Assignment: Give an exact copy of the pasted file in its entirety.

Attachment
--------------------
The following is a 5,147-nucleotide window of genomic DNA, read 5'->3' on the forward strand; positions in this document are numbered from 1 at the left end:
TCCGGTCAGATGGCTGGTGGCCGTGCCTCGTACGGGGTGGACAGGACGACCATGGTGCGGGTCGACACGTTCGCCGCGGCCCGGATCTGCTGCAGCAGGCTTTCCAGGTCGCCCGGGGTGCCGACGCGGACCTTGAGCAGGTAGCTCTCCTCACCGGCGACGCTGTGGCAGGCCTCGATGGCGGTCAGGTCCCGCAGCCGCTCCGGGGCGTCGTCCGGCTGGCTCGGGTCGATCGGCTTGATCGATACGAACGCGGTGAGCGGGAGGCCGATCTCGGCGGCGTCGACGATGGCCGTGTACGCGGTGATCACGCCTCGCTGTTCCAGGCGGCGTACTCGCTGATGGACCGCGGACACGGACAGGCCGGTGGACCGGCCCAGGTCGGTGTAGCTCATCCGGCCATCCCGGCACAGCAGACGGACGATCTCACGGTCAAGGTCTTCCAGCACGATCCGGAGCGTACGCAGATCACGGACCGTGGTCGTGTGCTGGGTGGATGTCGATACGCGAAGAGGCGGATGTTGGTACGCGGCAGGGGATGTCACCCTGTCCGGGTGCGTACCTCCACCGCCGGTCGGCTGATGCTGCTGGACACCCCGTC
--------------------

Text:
The following is a 5,147-nucleotide window of genomic DNA, read 5'->3' on the forward strand; positions in this document are numbered from 1 at the left end:
TCCGGTCAGATGGCTGGTGGCCGTGCCTCGTACGGGGTGGACAGGACGACCATGGTGCGGGTCGACACGTTCGCCGCGGCCCGGATCTGCTGCAGCAGGCTTTCCAGGTCGCCCGGGGTGCCGACGCGGACCTTGAGCAGGTAGCTCTCCTCACCGGCGACGCTGTGGCAGGCCTCGATGGCGGTCAGGTCCCGCAGCCGCTCCGGGGCGTCGTCCGGCTGGCTCGGGTCGATCGGCTTGATCGATACGAACGCGGTGAGCGGGAGGCCGATCTCGGCGGCGTCGACGATGGCCGTGTACGCGGTGATCACGCCTCGCTGTTCCAGGCGGCGTACTCGCTGATGGACCGCGGACACGGACAGGCCGGTGGACCGGCCCAGGTCGGTGTAGCTCATCCGGCCATCCCGGCACAGCAGACGGACGATCTCACGGTCAAGGTCTTCCAGCACGATCCGGAGCGTACGCAGATCACGGACCGTGGTCGTGTGCTGGGTGGATGTCGATACGCGAAGAGGCGGATGTTGGTACGCGGCAGGGGATGTCACCCTGTCCGGGTGCGTACCTCCACCGCCGGTCGGCTGATGCTGCTGGACACCCCGTC